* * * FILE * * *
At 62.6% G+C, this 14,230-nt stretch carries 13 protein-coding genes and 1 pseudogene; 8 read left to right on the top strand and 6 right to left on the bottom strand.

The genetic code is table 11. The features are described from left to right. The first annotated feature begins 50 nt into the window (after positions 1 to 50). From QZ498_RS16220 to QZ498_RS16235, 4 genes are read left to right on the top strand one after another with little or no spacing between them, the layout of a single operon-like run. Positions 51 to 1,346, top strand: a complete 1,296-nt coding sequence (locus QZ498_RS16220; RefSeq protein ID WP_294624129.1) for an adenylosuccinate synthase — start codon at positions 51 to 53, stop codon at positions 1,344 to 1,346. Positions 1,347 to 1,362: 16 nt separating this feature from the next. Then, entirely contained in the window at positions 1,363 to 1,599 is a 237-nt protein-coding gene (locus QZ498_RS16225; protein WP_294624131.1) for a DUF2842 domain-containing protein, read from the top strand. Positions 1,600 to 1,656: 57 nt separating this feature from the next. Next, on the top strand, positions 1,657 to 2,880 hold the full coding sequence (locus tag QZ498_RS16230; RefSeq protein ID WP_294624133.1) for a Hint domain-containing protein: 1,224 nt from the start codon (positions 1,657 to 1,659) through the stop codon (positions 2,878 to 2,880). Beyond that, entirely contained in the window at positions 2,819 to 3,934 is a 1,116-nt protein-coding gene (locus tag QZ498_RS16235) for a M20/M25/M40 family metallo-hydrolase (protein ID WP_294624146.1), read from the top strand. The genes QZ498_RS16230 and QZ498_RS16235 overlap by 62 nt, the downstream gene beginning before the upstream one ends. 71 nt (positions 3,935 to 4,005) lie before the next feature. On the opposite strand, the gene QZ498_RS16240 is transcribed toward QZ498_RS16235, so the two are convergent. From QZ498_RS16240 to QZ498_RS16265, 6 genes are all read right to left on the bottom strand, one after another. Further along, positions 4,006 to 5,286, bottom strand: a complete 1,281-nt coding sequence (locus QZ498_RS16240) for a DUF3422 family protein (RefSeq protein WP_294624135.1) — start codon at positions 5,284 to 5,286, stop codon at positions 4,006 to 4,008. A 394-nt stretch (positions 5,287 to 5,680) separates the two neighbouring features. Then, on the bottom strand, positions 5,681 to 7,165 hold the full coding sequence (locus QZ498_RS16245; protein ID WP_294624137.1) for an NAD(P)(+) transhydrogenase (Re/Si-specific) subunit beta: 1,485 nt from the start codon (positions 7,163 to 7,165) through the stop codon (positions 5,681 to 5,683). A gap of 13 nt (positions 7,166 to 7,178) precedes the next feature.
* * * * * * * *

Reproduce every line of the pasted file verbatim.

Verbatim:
At 62.6% G+C, this 14,230-nt stretch carries 13 protein-coding genes and 1 pseudogene; 8 read left to right on the top strand and 6 right to left on the bottom strand.

The genetic code is table 11. The features are described from left to right. The first annotated feature begins 50 nt into the window (after positions 1 to 50). From QZ498_RS16220 to QZ498_RS16235, 4 genes are read left to right on the top strand one after another with little or no spacing between them, the layout of a single operon-like run. Positions 51 to 1,346, top strand: a complete 1,296-nt coding sequence (locus QZ498_RS16220; RefSeq protein ID WP_294624129.1) for an adenylosuccinate synthase — start codon at positions 51 to 53, stop codon at positions 1,344 to 1,346. Positions 1,347 to 1,362: 16 nt separating this feature from the next. Then, entirely contained in the window at positions 1,363 to 1,599 is a 237-nt protein-coding gene (locus QZ498_RS16225; protein WP_294624131.1) for a DUF2842 domain-containing protein, read from the top strand. Positions 1,600 to 1,656: 57 nt separating this feature from the next. Next, on the top strand, positions 1,657 to 2,880 hold the full coding sequence (locus tag QZ498_RS16230; RefSeq protein ID WP_294624133.1) for a Hint domain-containing protein: 1,224 nt from the start codon (positions 1,657 to 1,659) through the stop codon (positions 2,878 to 2,880). Beyond that, entirely contained in the window at positions 2,819 to 3,934 is a 1,116-nt protein-coding gene (locus tag QZ498_RS16235) for a M20/M25/M40 family metallo-hydrolase (protein ID WP_294624146.1), read from the top strand. The genes QZ498_RS16230 and QZ498_RS16235 overlap by 62 nt, the downstream gene beginning before the upstream one ends. 71 nt (positions 3,935 to 4,005) lie before the next feature. On the opposite strand, the gene QZ498_RS16240 is transcribed toward QZ498_RS16235, so the two are convergent. From QZ498_RS16240 to QZ498_RS16265, 6 genes are all read right to left on the bottom strand, one after another. Further along, positions 4,006 to 5,286, bottom strand: a complete 1,281-nt coding sequence (locus QZ498_RS16240) for a DUF3422 family protein (RefSeq protein WP_294624135.1) — start codon at positions 5,284 to 5,286, stop codon at positions 4,006 to 4,008. A 394-nt stretch (positions 5,287 to 5,680) separates the two neighbouring features. Then, on the bottom strand, positions 5,681 to 7,165 hold the full coding sequence (locus QZ498_RS16245; protein ID WP_294624137.1) for an NAD(P)(+) transhydrogenase (Re/Si-specific) subunit beta: 1,485 nt from the start codon (positions 7,163 to 7,165) through the stop codon (positions 5,681 to 5,683). A gap of 13 nt (positions 7,166 to 7,178) precedes the next feature.